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Today's Stichomancy for Roman Polanski

The first excerpt represents the element of Air. It speaks of mental influences and the process of thought, and is drawn from The Country of the Pointed Firs by Sarah Orne Jewett:

but they stood and beamed in each other's faces.

"Lookin' pretty well for an old lady, ain't she?" said Mrs. Todd's mother, turning away from her daughter to speak to me. She was a delightful little person herself, with bright eyes and an affectionate air of expectation like a child on a holiday. You felt as if Mrs. Blackett were an old and dear friend before you let go her cordial hand. We all started together up the hill.

"Now don't you haste too fast, mother," said Mrs. Todd warningly; "'tis a far reach o' risin' ground to the fore door, and you won't set an' get your breath when you're once there, but go trotting about. Now don't you go a mite faster than we proceed

The second excerpt represents the element of Fire. It speaks of emotional influences and base passions, and is drawn from Adieu by Honore de Balzac:

Beresina. This false Russia was so terribly truthful, that several of his army comrades recognized the scene of their past misery at once. Monsieur de Sucy took care to keep secret the motive for this tragic imitation, which was talked of in several Parisian circles as a proof of insanity.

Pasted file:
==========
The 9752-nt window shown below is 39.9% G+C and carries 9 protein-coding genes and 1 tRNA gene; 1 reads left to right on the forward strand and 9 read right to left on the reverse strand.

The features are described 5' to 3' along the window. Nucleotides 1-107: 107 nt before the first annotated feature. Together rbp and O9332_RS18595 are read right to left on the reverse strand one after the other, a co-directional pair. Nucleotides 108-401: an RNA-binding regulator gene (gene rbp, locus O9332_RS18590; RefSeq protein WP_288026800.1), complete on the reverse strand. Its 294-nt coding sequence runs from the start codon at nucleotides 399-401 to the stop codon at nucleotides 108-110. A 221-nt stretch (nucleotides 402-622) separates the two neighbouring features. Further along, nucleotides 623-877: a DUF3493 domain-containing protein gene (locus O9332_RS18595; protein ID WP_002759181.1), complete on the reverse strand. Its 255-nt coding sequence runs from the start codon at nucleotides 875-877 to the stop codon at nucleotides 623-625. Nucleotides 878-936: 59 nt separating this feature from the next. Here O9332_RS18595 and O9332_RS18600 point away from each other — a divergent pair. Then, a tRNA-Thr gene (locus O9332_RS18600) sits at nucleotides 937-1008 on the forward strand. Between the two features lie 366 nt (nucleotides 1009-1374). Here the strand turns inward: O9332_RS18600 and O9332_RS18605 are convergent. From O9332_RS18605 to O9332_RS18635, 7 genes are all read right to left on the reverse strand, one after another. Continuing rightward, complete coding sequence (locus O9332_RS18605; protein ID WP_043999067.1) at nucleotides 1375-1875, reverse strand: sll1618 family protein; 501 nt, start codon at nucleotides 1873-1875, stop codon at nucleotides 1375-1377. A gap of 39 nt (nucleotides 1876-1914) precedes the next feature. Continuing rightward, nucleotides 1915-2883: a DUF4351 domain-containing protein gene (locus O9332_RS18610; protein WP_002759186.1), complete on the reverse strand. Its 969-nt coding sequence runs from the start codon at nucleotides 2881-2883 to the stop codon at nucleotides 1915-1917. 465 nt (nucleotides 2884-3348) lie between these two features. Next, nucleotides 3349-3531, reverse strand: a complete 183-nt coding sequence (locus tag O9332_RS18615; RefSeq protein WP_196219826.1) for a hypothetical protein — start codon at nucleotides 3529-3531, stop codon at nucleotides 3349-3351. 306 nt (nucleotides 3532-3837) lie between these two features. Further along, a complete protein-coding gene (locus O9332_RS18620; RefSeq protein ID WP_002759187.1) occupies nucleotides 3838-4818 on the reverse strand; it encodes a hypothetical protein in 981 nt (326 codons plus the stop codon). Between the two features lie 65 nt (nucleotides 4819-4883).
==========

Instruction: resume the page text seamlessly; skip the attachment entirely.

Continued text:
Early in January, 1820, the colonel drove in a carriage, the very counterpart of the one in which he had driven the Comte and Comtesse de Vandieres from Moscow to Studzianka. The horses, too, were like those he had gone, at the peril of his life, to fetch from the Russian outposts. He himself wore the soiled fantastic clothing, the same weapons, as on the 29th of November, 1812. He had let his beard grow,

The third excerpt represents the element of Water. It speaks of pure spiritual influences and feelings of love, and is drawn from The Altar of the Dead by Henry James:

of Acton Hague, of which he inveterately tried to rid himself. For Acton Hague no flame could ever rise on any altar of his.

CHAPTER IV.

EVERY year, the day he walked back from the great graveyard, he went to church as he had done the day his idea was born. It was on this occasion, as it happened, after a year had passed, that he began to observe his altar to be haunted by a worshipper at least as frequent as himself. Others of the faithful, and in the rest of the church, came and went, appealing sometimes, when they disappeared, to a vague or to a particular recognition; but this unfailing presence was always to be observed when he arrived and

The fourth excerpt represents the element of Earth. It speaks of physical influences and the impact of the unseen on the visible world, and is drawn from The Mysterious Island by Jules Verne:

on one side, like a great round hat cocked over the ear. A Scotchman would have said, "His bonnet was a thocht ajee." It appeared formed of bare earth, here and there pierced by reddish rocks.

They wished to reach the second cone, and proceeding along the ridge of the spurs seemed to be the best way by which to gain it.

"We are on volcanic ground," Cyrus Harding had said, and his companions following him began to ascend by degrees on the back of a spur, which, by a winding and consequently more accessible path, joined the first plateau.

The ground had evidently been convulsed by subterranean force. Here and there stray blocks, numerous debris of basalt and pumice-stone, were met with. In isolated groups rose fir-trees, which, some hundred feet lower, at


The Mysterious Island